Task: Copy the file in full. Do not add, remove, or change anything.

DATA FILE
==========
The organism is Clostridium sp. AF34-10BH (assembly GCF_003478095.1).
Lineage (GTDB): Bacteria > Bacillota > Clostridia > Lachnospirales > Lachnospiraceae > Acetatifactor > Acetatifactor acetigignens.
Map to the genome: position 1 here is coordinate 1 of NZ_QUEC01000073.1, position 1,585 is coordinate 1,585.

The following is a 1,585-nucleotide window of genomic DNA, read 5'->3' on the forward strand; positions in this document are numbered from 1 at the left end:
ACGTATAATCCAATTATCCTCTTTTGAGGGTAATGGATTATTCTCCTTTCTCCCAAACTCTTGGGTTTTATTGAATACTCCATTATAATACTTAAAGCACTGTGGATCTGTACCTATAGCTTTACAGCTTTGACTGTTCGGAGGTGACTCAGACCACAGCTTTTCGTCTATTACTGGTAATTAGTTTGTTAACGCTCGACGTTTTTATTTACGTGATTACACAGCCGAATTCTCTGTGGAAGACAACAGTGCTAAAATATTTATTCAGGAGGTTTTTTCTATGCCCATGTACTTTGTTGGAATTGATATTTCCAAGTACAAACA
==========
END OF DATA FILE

The organism is Clostridium sp. AF34-10BH (assembly GCF_003478095.1).
Lineage (GTDB): Bacteria > Bacillota > Clostridia > Lachnospirales > Lachnospiraceae > Acetatifactor > Acetatifactor acetigignens.
Map to the genome: position 1 here is coordinate 1 of NZ_QUEC01000073.1, position 1,585 is coordinate 1,585.

The following is a 1,585-nucleotide window of genomic DNA, read 5'->3' on the forward strand; positions in this document are numbered from 1 at the left end:
ACGTATAATCCAATTATCCTCTTTTGAGGGTAATGGATTATTCTCCTTTCTCCCAAACTCTTGGGTTTTATTGAATACTCCATTATAATACTTAAAGCACTGTGGATCTGTACCTATAGCTTTACAGCTTTGACTGTTCGGAGGTGACTCAGACCACAGCTTTTCGTCTATTACTGGTAATTAGTTTGTTAACGCTCGACGTTTTTATTTACGTGATTACACAGCCGAATTCTCTGTGGAAGACAACAGTGCTAAAATATTTATTCAGGAGGTTTTTTCTATGCCCATGTACTTTGTTGGAATTGATATTTCCAAGTACAAACA